Few of us give much thought to the tiny padlock symbol that appears in our web browsers every time we use an e-commerce site, send and receive emails, or check our bank or credit card accounts. But it's a signal that the online services are using HTTPS, a web protocol that encrypts the data we send across the internet and the responses we receive. This and other forms of encryption protect all kinds of electronic communications, as well as things like passwords, digital signatures, and health records.
Quantum computing provides the processing hardware necessary to run Shor's Algorithm at scale and perform even the most difficult underlying math problems very efficiently. Quantum also offers the power to identify secret cryptographic keys in an extremely efficient way. This could potentially expose businesses to threat actors globally--and all at once. This disruption eclipses the diligent planning and deep investment that went into Y2K preparations. It is an immense, high-impact event that will override existing cryptography methods and make current infrastructure and application protections irrelevant.
Anticipating the development of large quantum computers that could theoretically break the security protocol behind HTTPS, Google announced Thursday that it's experimenting with post-quantum cryptography in Chrome. The company is adding a post-quantum key-exchange algorithm to a small fraction of connections between desktop Chrome and Google's servers, Google software engineer Matt Braithwaite explained. The post-quantum algorithm will be added on top of the existing, elliptic-curve key-exchange algorithm that's typically used, ensuring the same level of security for users. The experiment is currently enabled in Chrome Canary, and users can look for it by opening the Security Panel under Developer Tools and looking for "CECPQ1." The experiment should give Google real-world experience with the larger data structures that post-quantum algorithms will likely require, Braithwaite wrote, while putting the spotlight on an important area of research.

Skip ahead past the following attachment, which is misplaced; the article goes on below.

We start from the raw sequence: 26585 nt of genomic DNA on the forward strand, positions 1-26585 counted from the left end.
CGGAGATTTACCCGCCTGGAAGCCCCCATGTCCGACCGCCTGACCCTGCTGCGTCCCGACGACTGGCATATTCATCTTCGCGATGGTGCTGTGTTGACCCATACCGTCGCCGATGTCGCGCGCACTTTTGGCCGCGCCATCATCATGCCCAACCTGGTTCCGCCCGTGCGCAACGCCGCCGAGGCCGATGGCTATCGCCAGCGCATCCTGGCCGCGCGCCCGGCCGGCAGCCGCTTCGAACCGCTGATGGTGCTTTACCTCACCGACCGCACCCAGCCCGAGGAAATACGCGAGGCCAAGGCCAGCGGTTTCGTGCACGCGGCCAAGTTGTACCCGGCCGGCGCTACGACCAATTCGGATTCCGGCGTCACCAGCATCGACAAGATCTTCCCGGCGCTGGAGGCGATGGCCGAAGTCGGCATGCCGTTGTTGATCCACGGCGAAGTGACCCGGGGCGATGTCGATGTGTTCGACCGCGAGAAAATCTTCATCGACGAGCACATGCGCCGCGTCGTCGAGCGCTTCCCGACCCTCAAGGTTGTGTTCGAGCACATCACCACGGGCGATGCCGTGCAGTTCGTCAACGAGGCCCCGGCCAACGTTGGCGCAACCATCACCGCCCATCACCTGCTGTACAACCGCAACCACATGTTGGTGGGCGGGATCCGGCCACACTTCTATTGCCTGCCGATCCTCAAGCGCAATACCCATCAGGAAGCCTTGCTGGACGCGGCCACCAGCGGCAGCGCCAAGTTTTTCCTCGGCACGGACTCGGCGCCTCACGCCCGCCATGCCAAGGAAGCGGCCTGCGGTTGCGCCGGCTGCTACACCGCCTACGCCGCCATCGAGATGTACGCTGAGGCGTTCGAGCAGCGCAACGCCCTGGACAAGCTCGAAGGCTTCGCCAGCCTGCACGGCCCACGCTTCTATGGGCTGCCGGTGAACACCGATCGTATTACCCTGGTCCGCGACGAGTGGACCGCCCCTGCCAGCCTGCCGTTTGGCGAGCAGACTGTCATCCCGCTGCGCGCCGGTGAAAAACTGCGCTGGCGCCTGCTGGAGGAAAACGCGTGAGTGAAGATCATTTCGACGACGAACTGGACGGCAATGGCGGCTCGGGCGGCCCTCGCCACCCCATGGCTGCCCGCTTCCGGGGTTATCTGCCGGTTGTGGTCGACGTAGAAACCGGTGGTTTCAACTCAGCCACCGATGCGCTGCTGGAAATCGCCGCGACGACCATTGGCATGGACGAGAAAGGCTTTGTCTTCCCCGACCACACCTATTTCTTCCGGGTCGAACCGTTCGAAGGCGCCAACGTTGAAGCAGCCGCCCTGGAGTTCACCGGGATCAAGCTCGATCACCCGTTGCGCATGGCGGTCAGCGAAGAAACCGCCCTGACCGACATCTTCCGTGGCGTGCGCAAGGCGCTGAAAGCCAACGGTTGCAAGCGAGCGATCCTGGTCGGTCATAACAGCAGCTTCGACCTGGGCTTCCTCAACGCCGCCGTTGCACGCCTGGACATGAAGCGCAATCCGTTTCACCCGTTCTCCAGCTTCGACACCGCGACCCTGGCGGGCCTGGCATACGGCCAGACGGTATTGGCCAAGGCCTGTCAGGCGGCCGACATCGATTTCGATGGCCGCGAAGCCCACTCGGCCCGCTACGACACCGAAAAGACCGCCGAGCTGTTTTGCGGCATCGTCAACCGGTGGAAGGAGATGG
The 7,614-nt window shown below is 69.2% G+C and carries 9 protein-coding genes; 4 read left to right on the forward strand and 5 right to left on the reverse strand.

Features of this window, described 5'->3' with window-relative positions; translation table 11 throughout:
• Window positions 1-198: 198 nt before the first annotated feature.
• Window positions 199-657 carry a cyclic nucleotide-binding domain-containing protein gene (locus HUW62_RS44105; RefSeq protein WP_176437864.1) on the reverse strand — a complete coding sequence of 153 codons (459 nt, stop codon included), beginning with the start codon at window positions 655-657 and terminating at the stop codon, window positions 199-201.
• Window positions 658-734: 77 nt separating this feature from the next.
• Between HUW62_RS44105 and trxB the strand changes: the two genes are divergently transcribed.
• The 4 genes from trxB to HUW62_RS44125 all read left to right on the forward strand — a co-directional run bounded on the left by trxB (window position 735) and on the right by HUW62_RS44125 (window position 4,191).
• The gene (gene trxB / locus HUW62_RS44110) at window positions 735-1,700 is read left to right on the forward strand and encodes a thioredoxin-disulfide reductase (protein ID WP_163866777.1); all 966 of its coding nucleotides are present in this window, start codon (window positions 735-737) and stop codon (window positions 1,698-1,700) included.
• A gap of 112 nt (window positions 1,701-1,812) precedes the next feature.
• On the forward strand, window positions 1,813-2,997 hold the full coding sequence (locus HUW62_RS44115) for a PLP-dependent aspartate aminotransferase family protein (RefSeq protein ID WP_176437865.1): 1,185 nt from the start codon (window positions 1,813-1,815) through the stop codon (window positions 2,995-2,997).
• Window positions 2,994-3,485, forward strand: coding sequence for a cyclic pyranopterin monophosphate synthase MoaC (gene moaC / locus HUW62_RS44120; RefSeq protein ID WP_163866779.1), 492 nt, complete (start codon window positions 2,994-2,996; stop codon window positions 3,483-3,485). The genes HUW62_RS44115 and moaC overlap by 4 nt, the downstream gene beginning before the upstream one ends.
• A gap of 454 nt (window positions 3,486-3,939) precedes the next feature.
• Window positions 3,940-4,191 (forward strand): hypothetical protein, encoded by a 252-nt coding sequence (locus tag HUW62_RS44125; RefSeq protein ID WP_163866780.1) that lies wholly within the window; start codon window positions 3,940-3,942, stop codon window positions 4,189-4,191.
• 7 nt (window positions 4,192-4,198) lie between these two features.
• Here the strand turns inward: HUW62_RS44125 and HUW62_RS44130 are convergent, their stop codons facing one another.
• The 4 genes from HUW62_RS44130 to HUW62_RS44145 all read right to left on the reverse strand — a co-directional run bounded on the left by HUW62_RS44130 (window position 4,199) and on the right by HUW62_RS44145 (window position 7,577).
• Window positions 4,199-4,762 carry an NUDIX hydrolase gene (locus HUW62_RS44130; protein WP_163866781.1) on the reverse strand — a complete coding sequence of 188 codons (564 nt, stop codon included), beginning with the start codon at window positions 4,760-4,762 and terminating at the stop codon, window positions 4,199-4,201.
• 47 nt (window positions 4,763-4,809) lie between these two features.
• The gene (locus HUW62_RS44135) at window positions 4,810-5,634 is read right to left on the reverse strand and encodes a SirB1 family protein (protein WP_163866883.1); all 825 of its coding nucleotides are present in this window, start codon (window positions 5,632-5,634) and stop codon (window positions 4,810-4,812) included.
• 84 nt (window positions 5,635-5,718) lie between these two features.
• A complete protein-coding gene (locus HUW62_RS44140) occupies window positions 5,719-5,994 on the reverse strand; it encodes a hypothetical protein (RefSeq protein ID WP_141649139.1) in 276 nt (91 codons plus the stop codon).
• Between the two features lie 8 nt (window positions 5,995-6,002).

For years, experts have warned users to use secure browser communications whenever possible. If you visit a site and the URL in your browser's address bar starts with "https://", you know the communication between your computer and the server is encrypted. But that encryption, according to Google, has a potential weakness. If quantum computers get sufficiently powerful in the future, they could be used to break TLS, the cryptographic protocol that's one of the foundations of HTTPS. Worse, a future quantum computer might be able to retroactively decrypt today's internet communications.